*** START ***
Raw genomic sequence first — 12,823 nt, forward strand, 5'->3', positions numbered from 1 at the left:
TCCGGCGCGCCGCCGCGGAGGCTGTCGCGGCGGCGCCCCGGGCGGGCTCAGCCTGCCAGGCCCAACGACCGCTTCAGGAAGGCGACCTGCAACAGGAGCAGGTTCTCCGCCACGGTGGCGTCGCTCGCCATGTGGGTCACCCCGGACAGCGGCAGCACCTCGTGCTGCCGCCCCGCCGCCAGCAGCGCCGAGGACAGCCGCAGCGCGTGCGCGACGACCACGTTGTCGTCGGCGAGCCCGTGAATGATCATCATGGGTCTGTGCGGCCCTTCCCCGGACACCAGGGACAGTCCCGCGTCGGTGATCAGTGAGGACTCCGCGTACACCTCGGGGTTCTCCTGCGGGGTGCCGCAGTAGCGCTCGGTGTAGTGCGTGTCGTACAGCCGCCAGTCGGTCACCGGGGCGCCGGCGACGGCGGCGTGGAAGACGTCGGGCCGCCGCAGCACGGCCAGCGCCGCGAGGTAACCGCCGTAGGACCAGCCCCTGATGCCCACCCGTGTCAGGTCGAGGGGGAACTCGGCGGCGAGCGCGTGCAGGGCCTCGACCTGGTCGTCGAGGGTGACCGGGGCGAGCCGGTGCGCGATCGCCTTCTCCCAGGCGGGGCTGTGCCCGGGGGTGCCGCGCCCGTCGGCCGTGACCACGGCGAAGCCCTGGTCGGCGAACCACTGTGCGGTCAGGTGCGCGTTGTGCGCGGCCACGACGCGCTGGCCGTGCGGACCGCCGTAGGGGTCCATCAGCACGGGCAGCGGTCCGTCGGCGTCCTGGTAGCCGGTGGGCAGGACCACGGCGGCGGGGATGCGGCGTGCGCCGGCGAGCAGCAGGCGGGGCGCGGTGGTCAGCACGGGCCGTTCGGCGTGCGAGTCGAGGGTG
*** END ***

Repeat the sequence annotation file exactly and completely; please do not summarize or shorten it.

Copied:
Raw genomic sequence first — 12,823 nt, forward strand, 5'->3', positions numbered from 1 at the left:
TCCGGCGCGCCGCCGCGGAGGCTGTCGCGGCGGCGCCCCGGGCGGGCTCAGCCTGCCAGGCCCAACGACCGCTTCAGGAAGGCGACCTGCAACAGGAGCAGGTTCTCCGCCACGGTGGCGTCGCTCGCCATGTGGGTCACCCCGGACAGCGGCAGCACCTCGTGCTGCCGCCCCGCCGCCAGCAGCGCCGAGGACAGCCGCAGCGCGTGCGCGACGACCACGTTGTCGTCGGCGAGCCCGTGAATGATCATCATGGGTCTGTGCGGCCCTTCCCCGGACACCAGGGACAGTCCCGCGTCGGTGATCAGTGAGGACTCCGCGTACACCTCGGGGTTCTCCTGCGGGGTGCCGCAGTAGCGCTCGGTGTAGTGCGTGTCGTACAGCCGCCAGTCGGTCACCGGGGCGCCGGCGACGGCGGCGTGGAAGACGTCGGGCCGCCGCAGCACGGCCAGCGCCGCGAGGTAACCGCCGTAGGACCAGCCCCTGATGCCCACCCGTGTCAGGTCGAGGGGGAACTCGGCGGCGAGCGCGTGCAGGGCCTCGACCTGGTCGTCGAGGGTGACCGGGGCGAGCCGGTGCGCGATCGCCTTCTCCCAGGCGGGGCTGTGCCCGGGGGTGCCGCGCCCGTCGGCCGTGACCACGGCGAAGCCCTGGTCGGCGAACCACTGTGCGGTCAGGTGCGCGTTGTGCGCGGCCACGACGCGCTGGCCGTGCGGACCGCCGTAGGGGTCCATCAGCACGGGCAGCGGTCCGTCGGCGTCCTGGTAGCCGGTGGGCAGGACCACGGCGGCGGGGATGCGGCGTGCGCCGGCGAGCAGCAGGCGGGGCGCGGTGGTCAGCACGGGCCGTTCGGCGTGCGAGTCGAGGGTG